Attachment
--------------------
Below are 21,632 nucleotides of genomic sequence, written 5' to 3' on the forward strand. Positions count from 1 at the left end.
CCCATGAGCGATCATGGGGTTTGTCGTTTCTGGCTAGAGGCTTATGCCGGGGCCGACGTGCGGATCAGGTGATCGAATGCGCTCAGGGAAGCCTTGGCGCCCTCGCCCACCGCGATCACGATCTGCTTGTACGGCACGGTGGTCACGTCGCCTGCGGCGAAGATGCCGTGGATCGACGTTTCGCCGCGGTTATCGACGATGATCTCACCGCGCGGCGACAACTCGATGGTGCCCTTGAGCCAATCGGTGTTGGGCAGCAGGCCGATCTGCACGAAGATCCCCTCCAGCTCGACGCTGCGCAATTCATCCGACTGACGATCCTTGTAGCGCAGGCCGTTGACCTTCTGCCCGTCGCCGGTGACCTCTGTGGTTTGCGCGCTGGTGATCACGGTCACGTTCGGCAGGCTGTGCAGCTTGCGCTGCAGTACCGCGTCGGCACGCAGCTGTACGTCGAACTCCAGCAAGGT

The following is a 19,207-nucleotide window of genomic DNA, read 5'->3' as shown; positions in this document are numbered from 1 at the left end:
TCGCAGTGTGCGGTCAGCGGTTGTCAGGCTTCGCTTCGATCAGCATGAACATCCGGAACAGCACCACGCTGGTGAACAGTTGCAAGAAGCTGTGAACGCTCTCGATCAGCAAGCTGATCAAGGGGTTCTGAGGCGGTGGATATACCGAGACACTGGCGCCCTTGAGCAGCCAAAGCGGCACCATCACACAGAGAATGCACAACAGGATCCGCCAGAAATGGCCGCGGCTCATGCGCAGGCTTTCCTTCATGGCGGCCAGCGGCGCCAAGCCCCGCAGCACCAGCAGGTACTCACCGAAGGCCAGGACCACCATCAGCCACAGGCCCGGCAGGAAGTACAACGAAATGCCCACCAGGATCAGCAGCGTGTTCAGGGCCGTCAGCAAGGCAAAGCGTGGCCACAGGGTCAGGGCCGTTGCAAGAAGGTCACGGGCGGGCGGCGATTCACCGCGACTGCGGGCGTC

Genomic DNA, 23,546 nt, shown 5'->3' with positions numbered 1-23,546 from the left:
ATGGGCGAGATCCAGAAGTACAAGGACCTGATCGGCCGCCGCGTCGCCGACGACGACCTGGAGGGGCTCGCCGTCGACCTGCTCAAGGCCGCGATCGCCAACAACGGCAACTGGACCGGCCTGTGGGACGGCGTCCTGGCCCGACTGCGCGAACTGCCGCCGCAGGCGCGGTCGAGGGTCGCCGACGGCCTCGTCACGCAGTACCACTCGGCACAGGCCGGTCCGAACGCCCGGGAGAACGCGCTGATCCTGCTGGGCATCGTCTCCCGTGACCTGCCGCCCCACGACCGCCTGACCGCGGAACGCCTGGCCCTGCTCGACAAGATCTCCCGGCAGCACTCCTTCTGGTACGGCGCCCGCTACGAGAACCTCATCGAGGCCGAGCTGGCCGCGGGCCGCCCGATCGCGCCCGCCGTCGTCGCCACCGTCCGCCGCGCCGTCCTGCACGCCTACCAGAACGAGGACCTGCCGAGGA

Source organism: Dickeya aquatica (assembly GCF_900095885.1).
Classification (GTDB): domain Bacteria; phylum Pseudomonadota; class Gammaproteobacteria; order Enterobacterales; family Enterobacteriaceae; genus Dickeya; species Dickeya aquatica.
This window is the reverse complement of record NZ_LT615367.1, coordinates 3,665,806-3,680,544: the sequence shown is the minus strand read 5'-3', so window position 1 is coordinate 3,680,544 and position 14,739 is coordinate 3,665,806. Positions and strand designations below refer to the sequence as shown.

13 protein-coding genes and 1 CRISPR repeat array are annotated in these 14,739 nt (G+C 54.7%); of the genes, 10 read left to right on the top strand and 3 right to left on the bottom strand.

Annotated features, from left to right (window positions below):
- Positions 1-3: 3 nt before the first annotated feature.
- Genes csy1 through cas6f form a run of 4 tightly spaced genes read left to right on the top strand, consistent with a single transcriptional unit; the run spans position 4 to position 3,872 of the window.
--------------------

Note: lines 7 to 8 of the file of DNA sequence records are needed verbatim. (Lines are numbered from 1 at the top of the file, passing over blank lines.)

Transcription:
Source organism: Dickeya aquatica (assembly GCF_900095885.1).
Classification (GTDB): domain Bacteria; phylum Pseudomonadota; class Gammaproteobacteria; order Enterobacterales; family Enterobacteriaceae; genus Dickeya; species Dickeya aquatica.